Hola Mohalla 2019: All About the Festival Celebrated After Holi that Showcases Military Skills of Sikh Warriors
Nihangs playing Gatka | Image used for representational purpose (Photo Credits: Youtube)

Hola Mahalla is a Sikh festival celebrated on the first of the lunar month of Chet and takes place in the month of March. It follows the Hindu festival of Holi. This year the Hola Mahalla will be celebrated on March 21. The festival was founded by Guru Gobind Singh, the tenth guru of Sikhs. On March 7, 1701, Guru Gobind Singh started a new tradition by overseeing a day of mock battles and poetry contests at Lohgarh Fort. Since then the tradition spread from the town of Anandpur Sahib to other Gurdwaras. After the mock drills, colours were thrown by the participants. Holi Recipes 2019: How to Make Gajar Ki Kanji? Easy Steps to Prepare This Healthy and Tasty Fermented Beverage With Black Carrots.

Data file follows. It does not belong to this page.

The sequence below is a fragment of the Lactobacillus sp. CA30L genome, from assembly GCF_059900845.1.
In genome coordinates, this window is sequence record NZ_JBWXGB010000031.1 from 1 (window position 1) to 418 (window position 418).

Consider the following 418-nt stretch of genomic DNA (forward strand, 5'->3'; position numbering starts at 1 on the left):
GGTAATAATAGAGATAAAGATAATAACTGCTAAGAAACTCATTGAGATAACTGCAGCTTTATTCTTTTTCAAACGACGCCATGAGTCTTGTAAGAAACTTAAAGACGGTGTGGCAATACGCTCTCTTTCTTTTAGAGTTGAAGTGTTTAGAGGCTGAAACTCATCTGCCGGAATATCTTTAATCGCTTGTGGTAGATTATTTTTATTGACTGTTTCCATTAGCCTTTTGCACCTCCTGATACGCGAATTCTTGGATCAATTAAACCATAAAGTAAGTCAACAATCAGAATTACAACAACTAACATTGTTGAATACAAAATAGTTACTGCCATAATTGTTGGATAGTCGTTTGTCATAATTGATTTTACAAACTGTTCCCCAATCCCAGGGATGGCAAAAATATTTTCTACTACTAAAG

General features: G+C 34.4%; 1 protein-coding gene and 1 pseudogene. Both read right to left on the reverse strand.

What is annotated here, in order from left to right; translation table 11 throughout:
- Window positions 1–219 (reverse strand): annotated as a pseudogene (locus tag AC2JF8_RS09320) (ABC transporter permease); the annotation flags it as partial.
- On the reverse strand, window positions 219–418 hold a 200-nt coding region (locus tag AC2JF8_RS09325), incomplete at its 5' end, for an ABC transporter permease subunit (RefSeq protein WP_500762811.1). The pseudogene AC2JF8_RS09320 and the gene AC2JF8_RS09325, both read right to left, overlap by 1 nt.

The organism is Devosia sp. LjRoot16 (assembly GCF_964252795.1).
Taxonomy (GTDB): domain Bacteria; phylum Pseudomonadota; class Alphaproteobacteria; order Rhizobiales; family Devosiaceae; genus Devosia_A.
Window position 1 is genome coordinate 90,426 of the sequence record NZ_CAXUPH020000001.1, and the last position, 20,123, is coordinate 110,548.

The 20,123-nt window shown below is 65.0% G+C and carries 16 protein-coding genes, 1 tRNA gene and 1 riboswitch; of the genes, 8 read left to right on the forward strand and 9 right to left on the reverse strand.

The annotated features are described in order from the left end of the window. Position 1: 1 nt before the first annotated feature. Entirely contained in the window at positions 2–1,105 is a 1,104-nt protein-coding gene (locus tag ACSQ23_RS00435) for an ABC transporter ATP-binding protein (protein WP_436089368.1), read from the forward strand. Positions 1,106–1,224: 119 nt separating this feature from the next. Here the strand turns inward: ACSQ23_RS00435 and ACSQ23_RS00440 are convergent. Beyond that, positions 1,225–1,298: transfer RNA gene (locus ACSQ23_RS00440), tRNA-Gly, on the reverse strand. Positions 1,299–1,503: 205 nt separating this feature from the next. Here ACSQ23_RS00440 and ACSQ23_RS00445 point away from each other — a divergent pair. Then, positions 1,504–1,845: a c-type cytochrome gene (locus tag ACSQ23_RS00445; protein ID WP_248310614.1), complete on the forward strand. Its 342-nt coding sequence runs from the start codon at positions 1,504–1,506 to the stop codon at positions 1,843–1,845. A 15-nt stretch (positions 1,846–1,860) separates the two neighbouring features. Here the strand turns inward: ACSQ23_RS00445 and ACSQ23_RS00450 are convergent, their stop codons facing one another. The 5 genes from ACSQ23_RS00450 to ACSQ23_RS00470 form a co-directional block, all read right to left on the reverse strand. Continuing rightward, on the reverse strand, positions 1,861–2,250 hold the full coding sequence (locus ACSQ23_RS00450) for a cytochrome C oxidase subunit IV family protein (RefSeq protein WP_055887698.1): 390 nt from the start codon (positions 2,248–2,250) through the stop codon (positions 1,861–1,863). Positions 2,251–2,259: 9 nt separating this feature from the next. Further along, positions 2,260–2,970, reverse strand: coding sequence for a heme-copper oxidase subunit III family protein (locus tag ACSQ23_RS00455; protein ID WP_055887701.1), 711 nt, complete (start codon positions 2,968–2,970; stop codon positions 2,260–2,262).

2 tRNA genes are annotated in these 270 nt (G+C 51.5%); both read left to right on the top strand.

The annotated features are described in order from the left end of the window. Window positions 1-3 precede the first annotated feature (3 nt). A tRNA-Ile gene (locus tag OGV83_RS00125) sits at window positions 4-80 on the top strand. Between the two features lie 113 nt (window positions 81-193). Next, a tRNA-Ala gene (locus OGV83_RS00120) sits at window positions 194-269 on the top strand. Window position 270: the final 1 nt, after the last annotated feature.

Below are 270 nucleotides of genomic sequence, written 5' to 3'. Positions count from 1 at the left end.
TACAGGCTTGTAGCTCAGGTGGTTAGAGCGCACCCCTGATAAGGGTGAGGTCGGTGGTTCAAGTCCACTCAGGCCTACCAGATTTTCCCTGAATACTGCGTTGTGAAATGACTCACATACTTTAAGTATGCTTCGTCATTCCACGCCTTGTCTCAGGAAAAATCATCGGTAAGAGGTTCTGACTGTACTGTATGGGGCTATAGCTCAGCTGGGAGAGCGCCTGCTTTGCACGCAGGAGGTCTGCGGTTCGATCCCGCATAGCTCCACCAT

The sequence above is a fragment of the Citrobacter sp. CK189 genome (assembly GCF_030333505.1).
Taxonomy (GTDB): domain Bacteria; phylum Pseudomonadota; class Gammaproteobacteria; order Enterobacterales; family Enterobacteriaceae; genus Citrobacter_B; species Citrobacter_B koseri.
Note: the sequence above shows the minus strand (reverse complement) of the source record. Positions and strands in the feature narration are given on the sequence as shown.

Hola Mahalla is an occasion for the Sikhs to demonstrate their martial skills. Word ‘Mohalla’ means an organised procession in the form of an army column. On the occasion of Hola Mohala three-day fair is organised every year at Sri Anandpur Sahib. Mock battles, exhibitions and display of weapons are held followed by Shabad Kirtan. Pilgrims are also served langars. Brij Holi 2019 Dates and Calendar: Know The Schedule of Holi Festival Celebrations in Religious Towns of Mathura and Vrindavan in UP.

Pilgrims gather in large numbers at Anandpur Sahib to witness a very impressive and colourful procession of Nihangs who are the members of the Khalsa army known for their distinctive blue traditional robes and decorated dumalas.  The martial arts exhibited by the Nihangs display their skills and traditions to the visitors. The Nihangs are today divided into several groups, each with its own cantonment, but they are loosely organised into two Dals (forces) - Buddha Dal and the Taruna Dal.

Meanwhile, this year, Holi will be marked with Holika Dahan on March 20, also known as Choti Holi. The following day is called the rangwali Holi which sees people immersing in colours and water as a part of the festivities.